Linked list types

There are three known types of linked list data structure:

  • Singly linked list where each node only has the next pointer
  • Doubly linked list where each node as both next and previous pointer
  • Circular linked list where the tail node points to the head node, creating a circle.

A circular linked list can be a singly or doubly linked list.

Now that you’ve learned how the data structure works, let’s learn how to implement a linked list using JavaScript next.

This tutorial will focus on implementing a singly, non-circular linked list.

Implementing a linked list using JavaScript

The linked list that you’re going to implement in this tutorial will have the ability to insert and remove nodes both from the head and the tail pointer.

It will also store the current length of the linked list so that you can easily check the size of the list like an array.

To implement a linked list using JavaScript, you can follow these 5 easy steps:

  • Create a function for creating a new Node object
  • Create the LinkedList class with the proper constructor
  • Create the insert() and print() methods
  • Create the remove() method to remove nodes
  • Create the methods to remove and insert from the head

Alright, let’s start with the first step and create a function for creating a new node object.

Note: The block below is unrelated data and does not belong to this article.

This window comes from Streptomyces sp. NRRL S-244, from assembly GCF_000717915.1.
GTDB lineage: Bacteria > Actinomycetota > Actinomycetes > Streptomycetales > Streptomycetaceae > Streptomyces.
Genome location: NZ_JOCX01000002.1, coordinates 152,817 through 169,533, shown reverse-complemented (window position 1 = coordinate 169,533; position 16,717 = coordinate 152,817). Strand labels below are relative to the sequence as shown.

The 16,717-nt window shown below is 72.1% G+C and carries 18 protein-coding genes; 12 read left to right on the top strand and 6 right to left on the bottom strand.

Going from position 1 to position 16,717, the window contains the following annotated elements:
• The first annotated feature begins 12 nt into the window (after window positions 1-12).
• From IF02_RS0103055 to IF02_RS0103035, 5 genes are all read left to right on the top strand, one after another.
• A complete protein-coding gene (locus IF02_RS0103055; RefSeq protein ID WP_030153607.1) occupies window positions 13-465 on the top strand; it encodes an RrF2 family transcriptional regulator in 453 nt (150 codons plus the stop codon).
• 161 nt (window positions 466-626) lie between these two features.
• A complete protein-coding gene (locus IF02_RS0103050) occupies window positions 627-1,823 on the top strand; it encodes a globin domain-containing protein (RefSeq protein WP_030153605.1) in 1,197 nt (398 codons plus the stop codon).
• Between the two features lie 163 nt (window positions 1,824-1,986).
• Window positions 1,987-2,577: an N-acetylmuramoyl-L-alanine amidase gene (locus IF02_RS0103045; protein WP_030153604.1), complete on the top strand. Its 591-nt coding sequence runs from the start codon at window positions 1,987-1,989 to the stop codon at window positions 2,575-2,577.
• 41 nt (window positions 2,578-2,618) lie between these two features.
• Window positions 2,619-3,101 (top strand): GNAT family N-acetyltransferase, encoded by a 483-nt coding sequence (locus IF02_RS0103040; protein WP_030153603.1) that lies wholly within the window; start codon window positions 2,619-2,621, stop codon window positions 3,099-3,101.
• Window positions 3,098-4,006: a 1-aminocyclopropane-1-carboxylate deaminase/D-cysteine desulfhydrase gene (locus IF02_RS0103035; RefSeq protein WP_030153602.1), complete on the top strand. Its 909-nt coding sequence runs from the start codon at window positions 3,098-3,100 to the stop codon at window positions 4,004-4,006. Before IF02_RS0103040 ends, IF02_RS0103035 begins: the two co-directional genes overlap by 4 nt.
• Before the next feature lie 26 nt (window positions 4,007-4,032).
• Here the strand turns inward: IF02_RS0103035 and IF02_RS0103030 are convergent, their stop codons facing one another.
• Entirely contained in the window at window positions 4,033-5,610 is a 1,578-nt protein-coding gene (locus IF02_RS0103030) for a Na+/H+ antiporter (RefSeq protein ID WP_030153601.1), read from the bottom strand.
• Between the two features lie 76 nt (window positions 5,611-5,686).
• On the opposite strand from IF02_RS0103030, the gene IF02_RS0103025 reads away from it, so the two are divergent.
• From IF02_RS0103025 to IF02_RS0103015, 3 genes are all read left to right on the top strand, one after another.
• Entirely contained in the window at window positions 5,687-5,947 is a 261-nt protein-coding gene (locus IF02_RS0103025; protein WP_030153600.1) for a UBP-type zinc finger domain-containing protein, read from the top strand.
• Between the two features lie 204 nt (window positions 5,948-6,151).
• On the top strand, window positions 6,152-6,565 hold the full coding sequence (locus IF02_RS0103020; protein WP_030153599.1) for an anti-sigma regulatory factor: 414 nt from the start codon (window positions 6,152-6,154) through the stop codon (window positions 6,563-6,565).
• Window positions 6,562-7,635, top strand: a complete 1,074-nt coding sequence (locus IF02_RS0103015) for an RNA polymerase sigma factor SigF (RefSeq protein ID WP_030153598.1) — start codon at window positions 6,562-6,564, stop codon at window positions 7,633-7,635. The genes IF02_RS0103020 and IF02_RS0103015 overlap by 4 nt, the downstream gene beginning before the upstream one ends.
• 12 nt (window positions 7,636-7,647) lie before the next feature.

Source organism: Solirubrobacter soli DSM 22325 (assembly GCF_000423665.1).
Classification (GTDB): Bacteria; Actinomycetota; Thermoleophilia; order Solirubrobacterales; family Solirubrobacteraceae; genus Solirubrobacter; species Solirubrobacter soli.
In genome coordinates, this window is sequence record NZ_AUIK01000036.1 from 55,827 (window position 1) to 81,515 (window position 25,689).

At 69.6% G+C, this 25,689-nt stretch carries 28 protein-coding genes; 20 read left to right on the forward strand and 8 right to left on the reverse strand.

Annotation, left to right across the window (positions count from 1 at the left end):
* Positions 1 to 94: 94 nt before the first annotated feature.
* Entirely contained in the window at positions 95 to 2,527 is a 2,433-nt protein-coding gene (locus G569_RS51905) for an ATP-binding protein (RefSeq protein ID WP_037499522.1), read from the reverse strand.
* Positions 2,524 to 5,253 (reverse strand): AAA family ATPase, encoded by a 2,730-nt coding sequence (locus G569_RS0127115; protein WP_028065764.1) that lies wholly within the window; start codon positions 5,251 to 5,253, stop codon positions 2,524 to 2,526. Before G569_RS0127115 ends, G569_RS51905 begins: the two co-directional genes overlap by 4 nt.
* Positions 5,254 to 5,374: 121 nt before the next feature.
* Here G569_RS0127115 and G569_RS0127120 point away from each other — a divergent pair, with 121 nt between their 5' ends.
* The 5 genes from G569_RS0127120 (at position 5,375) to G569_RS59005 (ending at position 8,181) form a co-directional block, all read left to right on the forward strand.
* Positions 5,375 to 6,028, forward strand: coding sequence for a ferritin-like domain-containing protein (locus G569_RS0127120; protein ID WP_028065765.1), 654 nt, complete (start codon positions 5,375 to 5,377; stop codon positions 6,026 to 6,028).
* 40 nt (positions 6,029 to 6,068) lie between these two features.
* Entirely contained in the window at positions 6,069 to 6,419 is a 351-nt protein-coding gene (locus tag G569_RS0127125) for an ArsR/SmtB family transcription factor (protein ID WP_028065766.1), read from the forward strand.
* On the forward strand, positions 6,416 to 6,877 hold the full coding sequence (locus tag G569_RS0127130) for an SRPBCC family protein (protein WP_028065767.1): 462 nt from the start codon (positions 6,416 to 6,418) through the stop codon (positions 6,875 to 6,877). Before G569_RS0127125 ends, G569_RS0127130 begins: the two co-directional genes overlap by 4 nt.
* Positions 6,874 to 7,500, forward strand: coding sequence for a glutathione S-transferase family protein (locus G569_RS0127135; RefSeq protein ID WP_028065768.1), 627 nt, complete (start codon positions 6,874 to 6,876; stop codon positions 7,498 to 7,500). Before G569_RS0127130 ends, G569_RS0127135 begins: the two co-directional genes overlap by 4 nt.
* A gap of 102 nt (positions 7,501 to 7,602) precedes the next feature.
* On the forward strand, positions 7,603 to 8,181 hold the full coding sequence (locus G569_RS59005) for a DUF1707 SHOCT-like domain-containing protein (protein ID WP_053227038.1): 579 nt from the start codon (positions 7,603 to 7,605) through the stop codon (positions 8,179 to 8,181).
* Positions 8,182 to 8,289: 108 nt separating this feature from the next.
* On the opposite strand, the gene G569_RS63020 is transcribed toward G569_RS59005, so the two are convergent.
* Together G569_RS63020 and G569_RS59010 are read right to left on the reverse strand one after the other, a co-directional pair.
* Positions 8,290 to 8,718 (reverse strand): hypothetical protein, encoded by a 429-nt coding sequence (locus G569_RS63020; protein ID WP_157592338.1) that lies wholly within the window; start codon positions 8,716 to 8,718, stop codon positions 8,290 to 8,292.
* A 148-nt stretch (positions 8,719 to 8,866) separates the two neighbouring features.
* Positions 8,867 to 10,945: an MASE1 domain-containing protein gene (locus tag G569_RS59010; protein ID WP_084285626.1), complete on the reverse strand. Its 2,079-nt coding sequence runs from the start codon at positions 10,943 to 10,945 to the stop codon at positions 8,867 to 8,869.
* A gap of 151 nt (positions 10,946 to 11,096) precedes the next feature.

Creating the list node with a function

A linked list node can be implemented in JavaScript by using a function that returns an object as follows:

function createNode(value) {
  return {
    value: value,
    next: null,
  };
}

Now each time you need to create a node object, you just call the createNode() function above and pass the desired value as its argument:

let newNode = createNode("Hello");

console.log(newNode);
// { value: 'Hello', next: null }

You can also implement the node as a JavaScript class as follows:

class Node {
  constructor(value) {
    this.value = value;
    this.next = null;
  }
}

let newNode = new Node("World");
console.log(newNode);
// Node { value: 'World', next: null }

But I personally prefer to use a function over a class, so I’ll use the function implementation for the rest of this tutorial. You are free to use class if you want to though.